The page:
Rabat, Morocco — A little over a year ago, a young fruit vendor in Tunisia poured gasoline on himself, struck a match, and committed suicide. He was protesting thuggish policemen who had confiscated his goods, but his self-immolation helped ignite a series of uprisings across the Arab world in 2011.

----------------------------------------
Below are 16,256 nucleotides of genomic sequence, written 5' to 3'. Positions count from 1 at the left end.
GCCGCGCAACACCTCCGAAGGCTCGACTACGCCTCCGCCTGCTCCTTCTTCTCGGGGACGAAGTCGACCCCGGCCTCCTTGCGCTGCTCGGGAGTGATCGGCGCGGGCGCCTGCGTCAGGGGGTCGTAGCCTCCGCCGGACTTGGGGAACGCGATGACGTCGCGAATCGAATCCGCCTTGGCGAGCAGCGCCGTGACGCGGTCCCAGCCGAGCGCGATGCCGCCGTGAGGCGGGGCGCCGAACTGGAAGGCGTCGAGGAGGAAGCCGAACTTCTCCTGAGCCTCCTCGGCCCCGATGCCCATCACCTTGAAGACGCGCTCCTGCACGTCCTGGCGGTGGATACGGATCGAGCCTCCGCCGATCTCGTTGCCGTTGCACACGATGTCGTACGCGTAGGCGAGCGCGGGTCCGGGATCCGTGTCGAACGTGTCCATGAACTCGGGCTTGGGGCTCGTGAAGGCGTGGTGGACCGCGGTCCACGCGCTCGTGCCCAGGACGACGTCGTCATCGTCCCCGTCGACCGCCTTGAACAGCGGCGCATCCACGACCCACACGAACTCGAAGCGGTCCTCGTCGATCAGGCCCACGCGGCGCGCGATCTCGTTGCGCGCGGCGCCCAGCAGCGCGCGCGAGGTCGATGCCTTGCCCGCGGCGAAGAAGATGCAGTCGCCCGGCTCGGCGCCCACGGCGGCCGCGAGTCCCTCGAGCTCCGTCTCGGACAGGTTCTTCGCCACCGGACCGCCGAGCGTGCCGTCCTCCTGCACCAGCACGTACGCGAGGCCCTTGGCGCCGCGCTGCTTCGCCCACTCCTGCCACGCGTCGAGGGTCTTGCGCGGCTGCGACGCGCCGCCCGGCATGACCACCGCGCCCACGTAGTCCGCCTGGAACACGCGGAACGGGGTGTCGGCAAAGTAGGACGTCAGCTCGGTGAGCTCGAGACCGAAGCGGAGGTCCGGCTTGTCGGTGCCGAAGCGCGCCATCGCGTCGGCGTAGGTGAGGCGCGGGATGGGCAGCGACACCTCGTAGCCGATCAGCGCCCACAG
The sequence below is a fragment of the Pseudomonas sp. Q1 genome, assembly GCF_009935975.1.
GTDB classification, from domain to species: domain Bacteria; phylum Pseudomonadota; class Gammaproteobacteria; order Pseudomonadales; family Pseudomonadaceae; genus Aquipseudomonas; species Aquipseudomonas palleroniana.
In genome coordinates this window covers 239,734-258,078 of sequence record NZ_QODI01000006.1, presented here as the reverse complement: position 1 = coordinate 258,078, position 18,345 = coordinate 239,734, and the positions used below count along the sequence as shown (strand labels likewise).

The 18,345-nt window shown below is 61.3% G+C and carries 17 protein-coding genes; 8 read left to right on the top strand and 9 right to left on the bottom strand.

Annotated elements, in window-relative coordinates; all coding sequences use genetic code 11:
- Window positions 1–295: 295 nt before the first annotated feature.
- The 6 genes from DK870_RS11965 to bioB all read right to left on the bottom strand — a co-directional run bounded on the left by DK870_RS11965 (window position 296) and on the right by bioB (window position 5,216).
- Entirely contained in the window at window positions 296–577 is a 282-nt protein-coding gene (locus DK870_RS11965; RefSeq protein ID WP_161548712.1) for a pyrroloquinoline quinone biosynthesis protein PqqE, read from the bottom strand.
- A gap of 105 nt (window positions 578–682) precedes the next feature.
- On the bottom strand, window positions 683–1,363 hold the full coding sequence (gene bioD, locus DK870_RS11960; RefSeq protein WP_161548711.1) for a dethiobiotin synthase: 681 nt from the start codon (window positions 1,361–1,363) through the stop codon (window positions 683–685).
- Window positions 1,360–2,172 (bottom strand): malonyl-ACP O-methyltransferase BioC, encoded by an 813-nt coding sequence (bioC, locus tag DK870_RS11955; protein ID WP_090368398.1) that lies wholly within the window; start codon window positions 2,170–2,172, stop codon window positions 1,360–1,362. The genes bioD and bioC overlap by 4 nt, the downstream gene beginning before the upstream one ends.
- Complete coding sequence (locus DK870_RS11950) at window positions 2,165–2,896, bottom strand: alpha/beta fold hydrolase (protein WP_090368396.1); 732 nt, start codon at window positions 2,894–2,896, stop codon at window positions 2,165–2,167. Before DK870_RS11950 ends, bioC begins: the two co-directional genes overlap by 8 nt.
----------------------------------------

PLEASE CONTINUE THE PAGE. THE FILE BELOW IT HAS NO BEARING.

One by one, the people of Tunisia, Egypt, and Libya toppled their rulers. In Syria, Pres. Bashar al-Assad is struggling to suppress a growing popular revolt, and has even earned the ire of the normally spineless Arab League. In places where secular rulers prevailed for decades, Islamists are part of coalitions now trying to seize the reins of power. How worried should we be that the new political forces might turn out to be even more repressive and dangerous than the ones they replace?
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